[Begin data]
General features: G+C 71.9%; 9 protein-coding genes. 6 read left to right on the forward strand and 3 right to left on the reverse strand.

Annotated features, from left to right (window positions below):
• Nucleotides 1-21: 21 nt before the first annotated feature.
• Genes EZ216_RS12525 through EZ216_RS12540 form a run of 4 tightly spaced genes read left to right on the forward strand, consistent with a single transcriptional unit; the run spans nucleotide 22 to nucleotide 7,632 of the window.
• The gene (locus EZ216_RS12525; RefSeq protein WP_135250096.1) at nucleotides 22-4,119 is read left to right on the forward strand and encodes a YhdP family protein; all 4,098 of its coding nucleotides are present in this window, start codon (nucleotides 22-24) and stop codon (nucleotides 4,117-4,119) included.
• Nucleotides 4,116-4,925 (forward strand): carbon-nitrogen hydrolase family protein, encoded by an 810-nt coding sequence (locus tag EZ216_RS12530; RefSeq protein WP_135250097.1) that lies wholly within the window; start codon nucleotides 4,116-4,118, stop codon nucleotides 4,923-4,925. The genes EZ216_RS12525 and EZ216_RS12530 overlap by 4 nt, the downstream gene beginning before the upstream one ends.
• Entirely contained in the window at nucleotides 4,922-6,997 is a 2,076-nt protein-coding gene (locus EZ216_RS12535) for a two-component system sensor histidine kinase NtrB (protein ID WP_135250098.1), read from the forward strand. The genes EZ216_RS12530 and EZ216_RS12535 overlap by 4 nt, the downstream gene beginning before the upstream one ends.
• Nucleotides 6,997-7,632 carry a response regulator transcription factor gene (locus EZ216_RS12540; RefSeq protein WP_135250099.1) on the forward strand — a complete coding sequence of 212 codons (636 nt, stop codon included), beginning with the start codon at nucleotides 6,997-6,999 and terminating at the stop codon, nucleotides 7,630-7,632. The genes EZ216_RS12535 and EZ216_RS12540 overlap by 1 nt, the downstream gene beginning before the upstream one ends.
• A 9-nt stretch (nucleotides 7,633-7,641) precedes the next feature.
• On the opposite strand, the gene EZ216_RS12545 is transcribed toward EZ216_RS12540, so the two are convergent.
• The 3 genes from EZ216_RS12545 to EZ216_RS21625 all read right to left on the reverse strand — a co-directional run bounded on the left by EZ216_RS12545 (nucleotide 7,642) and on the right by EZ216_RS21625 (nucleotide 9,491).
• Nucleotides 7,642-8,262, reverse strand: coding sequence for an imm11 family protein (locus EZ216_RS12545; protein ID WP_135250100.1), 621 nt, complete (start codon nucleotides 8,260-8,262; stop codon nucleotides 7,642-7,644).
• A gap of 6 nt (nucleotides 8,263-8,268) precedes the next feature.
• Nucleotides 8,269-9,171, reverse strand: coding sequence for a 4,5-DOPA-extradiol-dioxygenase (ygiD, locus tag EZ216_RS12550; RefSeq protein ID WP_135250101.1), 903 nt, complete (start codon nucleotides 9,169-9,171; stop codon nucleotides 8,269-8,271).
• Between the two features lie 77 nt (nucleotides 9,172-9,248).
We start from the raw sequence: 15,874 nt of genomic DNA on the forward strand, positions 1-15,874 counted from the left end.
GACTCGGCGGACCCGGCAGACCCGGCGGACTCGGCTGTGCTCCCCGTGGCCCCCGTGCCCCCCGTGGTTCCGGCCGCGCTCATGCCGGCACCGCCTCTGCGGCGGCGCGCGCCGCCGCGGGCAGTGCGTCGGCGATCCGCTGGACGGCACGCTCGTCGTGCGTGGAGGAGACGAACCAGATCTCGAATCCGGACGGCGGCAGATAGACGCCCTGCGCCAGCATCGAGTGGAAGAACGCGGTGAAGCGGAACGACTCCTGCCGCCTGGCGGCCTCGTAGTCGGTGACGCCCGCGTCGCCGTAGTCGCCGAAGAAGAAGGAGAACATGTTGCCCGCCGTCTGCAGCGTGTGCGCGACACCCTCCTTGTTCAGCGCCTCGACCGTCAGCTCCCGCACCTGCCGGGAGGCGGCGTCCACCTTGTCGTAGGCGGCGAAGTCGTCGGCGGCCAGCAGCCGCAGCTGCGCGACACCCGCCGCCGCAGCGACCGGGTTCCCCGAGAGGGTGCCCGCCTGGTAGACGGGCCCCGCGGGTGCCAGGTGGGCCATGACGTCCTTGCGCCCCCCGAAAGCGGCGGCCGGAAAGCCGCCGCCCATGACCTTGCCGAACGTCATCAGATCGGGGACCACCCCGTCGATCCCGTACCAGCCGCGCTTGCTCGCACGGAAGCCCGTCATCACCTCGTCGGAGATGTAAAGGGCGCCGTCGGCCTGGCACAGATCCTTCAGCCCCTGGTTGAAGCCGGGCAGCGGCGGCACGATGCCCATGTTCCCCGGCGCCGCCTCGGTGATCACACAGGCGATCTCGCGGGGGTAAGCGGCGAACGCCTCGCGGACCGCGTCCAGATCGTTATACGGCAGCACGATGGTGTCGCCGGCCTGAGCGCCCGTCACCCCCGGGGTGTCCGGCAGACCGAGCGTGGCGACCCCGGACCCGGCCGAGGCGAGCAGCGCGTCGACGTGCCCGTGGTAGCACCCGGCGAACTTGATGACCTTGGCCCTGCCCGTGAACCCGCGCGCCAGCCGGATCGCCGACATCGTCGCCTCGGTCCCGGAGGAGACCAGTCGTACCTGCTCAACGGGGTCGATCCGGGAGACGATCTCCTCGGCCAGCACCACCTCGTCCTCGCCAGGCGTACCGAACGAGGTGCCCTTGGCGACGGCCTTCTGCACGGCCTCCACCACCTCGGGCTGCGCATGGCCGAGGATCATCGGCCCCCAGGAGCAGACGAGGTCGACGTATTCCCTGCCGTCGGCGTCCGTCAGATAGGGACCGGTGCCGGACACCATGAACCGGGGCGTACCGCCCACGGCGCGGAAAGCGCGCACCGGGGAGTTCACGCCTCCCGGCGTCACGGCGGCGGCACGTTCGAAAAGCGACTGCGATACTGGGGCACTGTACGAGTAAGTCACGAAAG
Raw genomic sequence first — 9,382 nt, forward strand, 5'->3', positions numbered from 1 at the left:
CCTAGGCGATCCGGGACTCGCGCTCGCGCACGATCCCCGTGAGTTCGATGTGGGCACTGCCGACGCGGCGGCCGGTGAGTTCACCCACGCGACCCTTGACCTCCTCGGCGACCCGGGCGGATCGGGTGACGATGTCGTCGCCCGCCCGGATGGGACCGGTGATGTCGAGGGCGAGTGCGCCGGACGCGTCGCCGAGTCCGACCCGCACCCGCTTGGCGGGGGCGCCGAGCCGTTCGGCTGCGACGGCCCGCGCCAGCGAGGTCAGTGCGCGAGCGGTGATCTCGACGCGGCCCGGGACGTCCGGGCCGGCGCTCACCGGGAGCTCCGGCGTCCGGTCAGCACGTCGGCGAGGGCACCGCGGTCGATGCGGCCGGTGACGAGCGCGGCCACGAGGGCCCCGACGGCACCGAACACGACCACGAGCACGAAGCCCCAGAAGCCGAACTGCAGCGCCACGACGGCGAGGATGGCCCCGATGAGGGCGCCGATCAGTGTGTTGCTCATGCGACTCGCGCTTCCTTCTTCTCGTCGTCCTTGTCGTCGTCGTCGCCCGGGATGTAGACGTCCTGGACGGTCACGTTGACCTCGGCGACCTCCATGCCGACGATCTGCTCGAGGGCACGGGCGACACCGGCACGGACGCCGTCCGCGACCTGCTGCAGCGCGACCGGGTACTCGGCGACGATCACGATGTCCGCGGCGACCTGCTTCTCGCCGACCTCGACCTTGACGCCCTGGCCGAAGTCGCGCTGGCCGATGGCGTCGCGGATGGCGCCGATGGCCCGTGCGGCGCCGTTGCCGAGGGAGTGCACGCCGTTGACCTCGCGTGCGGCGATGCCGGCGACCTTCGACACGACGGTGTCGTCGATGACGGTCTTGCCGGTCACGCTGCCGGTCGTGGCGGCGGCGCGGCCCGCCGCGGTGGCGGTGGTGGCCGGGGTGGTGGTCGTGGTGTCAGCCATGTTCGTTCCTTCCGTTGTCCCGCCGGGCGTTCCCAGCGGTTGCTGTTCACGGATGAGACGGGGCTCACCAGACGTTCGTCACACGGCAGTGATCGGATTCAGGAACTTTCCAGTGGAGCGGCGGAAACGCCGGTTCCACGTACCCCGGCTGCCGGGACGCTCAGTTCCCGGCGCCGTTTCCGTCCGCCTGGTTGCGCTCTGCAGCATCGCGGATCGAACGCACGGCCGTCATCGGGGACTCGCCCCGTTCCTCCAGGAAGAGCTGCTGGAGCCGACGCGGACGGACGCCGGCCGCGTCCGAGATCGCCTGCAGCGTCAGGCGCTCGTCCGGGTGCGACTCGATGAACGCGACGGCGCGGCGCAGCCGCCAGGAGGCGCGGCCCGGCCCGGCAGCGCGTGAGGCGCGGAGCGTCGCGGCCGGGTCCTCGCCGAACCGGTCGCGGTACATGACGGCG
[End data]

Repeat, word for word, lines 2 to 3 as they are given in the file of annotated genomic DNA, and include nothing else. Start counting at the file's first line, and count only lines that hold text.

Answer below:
Annotated features, from left to right (window positions below):
• Nucleotides 1-21: 21 nt before the first annotated feature.